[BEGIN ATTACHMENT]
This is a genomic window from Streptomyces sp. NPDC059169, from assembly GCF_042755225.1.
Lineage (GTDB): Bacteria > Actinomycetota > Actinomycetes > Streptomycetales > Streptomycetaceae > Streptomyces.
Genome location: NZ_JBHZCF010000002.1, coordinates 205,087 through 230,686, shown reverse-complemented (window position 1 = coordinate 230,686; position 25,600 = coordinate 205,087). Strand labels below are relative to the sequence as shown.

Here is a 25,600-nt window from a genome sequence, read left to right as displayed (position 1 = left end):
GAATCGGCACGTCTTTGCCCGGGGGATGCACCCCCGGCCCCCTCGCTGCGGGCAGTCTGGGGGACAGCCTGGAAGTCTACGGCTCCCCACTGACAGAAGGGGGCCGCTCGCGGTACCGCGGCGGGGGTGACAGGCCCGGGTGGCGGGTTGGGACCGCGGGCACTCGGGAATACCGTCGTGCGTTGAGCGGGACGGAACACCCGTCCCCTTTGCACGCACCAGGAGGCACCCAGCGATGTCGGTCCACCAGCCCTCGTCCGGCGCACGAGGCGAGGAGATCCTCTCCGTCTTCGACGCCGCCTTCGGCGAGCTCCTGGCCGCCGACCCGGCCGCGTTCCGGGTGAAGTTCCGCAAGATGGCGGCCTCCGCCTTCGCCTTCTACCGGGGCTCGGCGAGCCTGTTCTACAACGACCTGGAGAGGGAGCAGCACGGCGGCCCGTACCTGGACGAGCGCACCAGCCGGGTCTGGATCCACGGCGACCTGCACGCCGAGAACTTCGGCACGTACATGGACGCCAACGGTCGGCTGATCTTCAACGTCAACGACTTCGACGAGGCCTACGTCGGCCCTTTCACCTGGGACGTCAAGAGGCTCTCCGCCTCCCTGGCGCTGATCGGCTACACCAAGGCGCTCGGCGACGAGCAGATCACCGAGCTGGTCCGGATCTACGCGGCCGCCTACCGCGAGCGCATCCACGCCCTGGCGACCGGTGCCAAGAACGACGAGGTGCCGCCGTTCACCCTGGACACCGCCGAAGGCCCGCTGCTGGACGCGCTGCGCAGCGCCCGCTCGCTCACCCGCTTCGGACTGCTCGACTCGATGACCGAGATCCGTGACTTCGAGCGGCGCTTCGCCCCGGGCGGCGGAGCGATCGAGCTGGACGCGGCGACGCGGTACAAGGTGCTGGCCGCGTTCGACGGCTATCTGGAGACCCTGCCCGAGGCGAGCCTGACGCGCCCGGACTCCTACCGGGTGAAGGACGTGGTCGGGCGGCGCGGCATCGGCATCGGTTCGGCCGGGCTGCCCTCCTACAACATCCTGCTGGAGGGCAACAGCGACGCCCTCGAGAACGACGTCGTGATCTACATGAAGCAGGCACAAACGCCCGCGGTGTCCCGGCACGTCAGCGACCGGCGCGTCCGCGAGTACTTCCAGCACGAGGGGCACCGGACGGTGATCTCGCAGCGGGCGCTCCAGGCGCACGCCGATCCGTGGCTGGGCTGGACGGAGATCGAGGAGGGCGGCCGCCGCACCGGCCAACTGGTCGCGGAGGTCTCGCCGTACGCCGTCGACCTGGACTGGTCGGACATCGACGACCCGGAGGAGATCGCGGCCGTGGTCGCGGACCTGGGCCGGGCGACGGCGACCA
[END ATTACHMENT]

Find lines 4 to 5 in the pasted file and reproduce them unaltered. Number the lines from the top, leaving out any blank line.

Here is a 25,600-nt window from a genome sequence, read left to right as displayed (position 1 = left end):
GAATCGGCACGTCTTTGCCCGGGGGATGCACCCCCGGCCCCCTCGCTGCGGGCAGTCTGGGGGACAGCCTGGAAGTCTACGGCTCCCCACTGACAGAAGGGGGCCGCTCGCGGTACCGCGGCGGGGGTGACAGGCCCGGGTGGCGGGTTGGGACCGCGGGCACTCGGGAATACCGTCGTGCGTTGAGCGGGACGGAACACCCGTCCCCTTTGCACGCACCAGGAGGCACCCAGCGATGTCGGTCCACCAGCCCTCGTCCGGCGCACGAGGCGAGGAGATCCTCTCCGTCTTCGACGCCGCCTTCGGCGAGCTCCTGGCCGCCGACCCGGCCGCGTTCCGGGTGAAGTTCCGCAAGATGGCGGCCTCCGCCTTCGCCTTCTACCGGGGCTCGGCGAGCCTGTTCTACAACGACCTGGAGAGGGAGCAGCACGGCGGCCCGTACCTGGACGAGCGCACCAGCCGGGTCTGGATCCACGGCGACCTGCACGCCGAGAACTTCGGCACGTACATGGACGCCAACGGTCGGCTGATCTTCAACGTCAACGACTTCGACGAGGCCTACGTCGGCCCTTTCACCTGGGACGTCAAGAGGCTCTCCGCCTCCCTGGCGCTGATCGGCTACACCAAGGCGCTCGGCGACGAGCAGATCACCGAGCTGGTCCGGATCTACGCGGCCGCCTACCGCGAGCGCATCCACGCCCTGGCGACCGGTGCCAAGAACGACGAGGTGCCGCCGTTCACCCTGGACACCGCCGAAGGCCCGCTGCTGGACGCGCTGCGCAGCGCCCGCTCGCTCACCCGCTTCGGACTGCTCGACTCGATGACCGAGATCCGTGACTTCGAGCGGCGCTTCGCCCCGGGCGGCGGAGCGATCGAGCTGGACGCGGCGACGCGGTACAAGGTGCTGGCCGCGTTCGACGGCTATCTGGAGACCCTGCCCGAGGCGAGCCTGACGCGCCCGGACTCCTACCGGGTGAAGGACGTGGTCGGGCGGCGCGGCATCGGCATCGGTTCGGCCGGGCTGCCCTCCTACAACATCCTGCTGGAGGGCAACAGCGACGCCCTCGAGAACGACGTCGTGATCTACATGAAGCAGGCACAAACGCCCGCGGTGTCCCGGCACGTCAGCGACCGGCGCGTCCGCGAGTACTTCCAGCACGAGGGGCACCGGACGGTGATCTCGCAGCGGGCGCTCCAGGCGCACGCCGATCCGTGGCTGGGCTGGACGGAGATCGAGGAGGGCGGCCGCCGCACCGGCCAACTGGTCGCGGAGGTCTCGCCGTACGCCGTCGACCTGGACTGGTCGGACATCGACGACCCGGAGGAGATCGCGGCCGTGGTCGCGGACCTGGGCCGGGCGACGGCGACCA